Computing as we know it today is extremely powerful, being responsible for some of humanity’s most important discoveries. Still, there is a limit to the current hardware, and thinking about it, scientists are already working on the so-called quantum computing, which instead of just zeros and ones, use a third value that symbolizes zero and one simultaneously, the qubits.
Great advances have been made in the area, with the most recent being Google’s Sycamore processor, which claims to be able to solve problems in hours that would be solved in years by traditional computing. However, quantum technology still has a long way to go, with instabilities and other limitations related to the use of atoms.
Today, however, new research published in the journal Nature could make quantum computers even closer to reality. A group of scientists at MIT was able to develop “giant atoms” that would end the instabilities and errors that occurred with natural atoms. While traditional qubits tend to lose information in larger chains, artificial ones allow better fidelity and control in the transmission of information.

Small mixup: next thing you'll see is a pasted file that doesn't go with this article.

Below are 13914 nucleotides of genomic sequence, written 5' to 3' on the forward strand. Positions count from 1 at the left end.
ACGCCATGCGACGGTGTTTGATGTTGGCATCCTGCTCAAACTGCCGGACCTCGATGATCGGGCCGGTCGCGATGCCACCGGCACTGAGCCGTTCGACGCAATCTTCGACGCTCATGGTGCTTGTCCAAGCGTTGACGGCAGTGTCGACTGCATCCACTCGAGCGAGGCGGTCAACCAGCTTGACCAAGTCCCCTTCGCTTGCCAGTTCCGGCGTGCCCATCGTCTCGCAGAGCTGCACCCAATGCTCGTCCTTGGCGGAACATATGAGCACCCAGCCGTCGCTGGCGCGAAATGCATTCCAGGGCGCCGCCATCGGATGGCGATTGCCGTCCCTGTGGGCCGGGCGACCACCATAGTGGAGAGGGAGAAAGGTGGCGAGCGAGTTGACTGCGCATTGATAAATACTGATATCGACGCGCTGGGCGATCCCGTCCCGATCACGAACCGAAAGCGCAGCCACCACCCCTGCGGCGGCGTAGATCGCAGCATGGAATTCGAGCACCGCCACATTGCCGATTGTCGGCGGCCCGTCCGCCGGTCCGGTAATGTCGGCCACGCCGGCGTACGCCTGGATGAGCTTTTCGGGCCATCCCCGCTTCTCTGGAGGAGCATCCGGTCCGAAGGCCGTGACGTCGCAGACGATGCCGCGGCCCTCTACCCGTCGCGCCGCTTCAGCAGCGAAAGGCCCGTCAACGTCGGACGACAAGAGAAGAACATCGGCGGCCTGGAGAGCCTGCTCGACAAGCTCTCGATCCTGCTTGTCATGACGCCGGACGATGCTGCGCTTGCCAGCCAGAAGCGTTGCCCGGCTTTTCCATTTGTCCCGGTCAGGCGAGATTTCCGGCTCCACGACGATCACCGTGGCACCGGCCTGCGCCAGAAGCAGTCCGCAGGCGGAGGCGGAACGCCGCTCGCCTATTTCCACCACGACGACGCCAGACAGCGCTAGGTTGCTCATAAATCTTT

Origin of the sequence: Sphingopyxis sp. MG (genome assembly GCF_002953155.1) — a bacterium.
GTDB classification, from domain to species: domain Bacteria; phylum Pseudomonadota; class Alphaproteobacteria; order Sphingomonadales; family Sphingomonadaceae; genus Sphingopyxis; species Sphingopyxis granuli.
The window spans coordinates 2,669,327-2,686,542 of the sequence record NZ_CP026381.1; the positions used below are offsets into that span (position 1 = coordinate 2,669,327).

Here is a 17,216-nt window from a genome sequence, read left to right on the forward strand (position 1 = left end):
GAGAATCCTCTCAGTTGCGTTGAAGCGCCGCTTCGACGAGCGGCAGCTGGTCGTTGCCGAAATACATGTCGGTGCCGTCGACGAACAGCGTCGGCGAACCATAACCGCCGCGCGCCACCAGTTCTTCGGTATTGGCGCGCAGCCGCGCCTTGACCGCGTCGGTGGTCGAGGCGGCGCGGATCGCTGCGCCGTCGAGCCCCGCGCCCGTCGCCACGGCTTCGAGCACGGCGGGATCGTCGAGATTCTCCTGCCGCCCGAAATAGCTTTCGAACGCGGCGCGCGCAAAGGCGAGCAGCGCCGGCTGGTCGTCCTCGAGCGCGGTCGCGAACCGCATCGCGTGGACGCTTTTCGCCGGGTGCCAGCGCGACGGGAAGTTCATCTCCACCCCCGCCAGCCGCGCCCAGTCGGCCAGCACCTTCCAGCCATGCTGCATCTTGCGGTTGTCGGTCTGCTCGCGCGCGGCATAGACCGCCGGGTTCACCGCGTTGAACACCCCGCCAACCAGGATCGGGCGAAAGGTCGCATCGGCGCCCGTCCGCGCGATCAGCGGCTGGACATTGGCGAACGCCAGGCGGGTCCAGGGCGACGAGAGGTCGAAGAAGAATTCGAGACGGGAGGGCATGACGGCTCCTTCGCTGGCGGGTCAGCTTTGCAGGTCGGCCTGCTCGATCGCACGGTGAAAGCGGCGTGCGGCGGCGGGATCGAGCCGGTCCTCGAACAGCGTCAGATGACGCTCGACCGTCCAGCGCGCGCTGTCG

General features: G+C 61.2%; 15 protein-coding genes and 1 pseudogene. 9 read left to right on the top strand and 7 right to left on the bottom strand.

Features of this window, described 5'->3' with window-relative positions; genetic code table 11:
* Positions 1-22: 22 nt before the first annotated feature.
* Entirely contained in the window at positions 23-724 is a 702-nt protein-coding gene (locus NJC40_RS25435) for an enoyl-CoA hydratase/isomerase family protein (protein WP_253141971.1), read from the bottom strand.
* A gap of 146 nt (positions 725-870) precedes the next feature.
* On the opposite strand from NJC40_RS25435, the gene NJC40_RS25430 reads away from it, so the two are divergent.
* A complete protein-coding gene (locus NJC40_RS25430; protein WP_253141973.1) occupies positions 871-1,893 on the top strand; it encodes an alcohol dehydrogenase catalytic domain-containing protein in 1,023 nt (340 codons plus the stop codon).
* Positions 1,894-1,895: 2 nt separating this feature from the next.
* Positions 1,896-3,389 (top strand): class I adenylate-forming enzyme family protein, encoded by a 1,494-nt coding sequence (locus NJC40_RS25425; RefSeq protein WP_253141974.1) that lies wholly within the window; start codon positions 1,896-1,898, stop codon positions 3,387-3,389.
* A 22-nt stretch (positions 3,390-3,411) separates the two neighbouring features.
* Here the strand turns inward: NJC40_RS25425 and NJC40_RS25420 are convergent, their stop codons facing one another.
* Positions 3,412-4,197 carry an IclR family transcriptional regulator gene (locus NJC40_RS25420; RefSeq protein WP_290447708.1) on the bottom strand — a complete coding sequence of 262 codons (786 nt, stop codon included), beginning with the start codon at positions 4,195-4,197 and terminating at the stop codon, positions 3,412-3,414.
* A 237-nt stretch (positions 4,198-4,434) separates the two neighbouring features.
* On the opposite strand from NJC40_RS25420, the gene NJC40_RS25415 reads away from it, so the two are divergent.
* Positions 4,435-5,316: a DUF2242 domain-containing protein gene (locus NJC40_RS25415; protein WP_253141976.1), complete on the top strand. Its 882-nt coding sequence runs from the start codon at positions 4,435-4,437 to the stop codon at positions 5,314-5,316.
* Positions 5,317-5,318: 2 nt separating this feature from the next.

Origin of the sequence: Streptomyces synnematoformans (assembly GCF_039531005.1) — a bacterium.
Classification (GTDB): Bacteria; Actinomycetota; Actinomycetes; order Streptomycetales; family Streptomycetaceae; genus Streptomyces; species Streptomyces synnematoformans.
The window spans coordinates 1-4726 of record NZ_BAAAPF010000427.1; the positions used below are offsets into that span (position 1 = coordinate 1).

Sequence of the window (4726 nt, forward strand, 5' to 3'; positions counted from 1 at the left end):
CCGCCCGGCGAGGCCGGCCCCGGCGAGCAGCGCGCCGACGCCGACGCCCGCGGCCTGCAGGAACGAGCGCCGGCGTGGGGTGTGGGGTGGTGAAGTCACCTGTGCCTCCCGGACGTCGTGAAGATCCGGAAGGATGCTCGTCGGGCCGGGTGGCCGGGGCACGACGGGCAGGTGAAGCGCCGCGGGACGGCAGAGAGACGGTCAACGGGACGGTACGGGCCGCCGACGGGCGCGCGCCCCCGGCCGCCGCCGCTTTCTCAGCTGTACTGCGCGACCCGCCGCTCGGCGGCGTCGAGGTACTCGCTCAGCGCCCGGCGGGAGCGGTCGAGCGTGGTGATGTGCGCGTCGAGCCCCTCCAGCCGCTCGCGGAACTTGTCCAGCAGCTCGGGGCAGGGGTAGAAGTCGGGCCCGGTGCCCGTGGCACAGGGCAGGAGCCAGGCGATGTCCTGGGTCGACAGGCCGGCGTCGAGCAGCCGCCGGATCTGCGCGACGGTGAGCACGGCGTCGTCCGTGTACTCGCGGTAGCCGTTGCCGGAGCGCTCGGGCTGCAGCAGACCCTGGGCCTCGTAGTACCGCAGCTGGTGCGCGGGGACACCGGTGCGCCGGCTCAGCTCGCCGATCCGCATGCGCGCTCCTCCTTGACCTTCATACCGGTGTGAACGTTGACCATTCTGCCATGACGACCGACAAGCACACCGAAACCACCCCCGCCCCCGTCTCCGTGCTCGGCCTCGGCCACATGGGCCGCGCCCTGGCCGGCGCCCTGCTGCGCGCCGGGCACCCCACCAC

As MIT engineer Bharath Kannan explains, “This allows us to investigate experimentally a new regime of physics that is difficult to access with natural atoms.” A good example of the use of enhanced quantum computing with artificial atoms would be drug research.
Although an improvement in research time is not proven, which is usually very wide due to the complexity of molecules in medicines, the use of new technology can provide new angles for solving problems, which can result in new solutions.
In the future, when it reaches its maturity, quantum computing may eventually reach the consumer market, considering that there is already research for this to also occur. In the USA, for example, the implementation of the country’s first quantum internet network for the transmission of financial and government data has already been announced.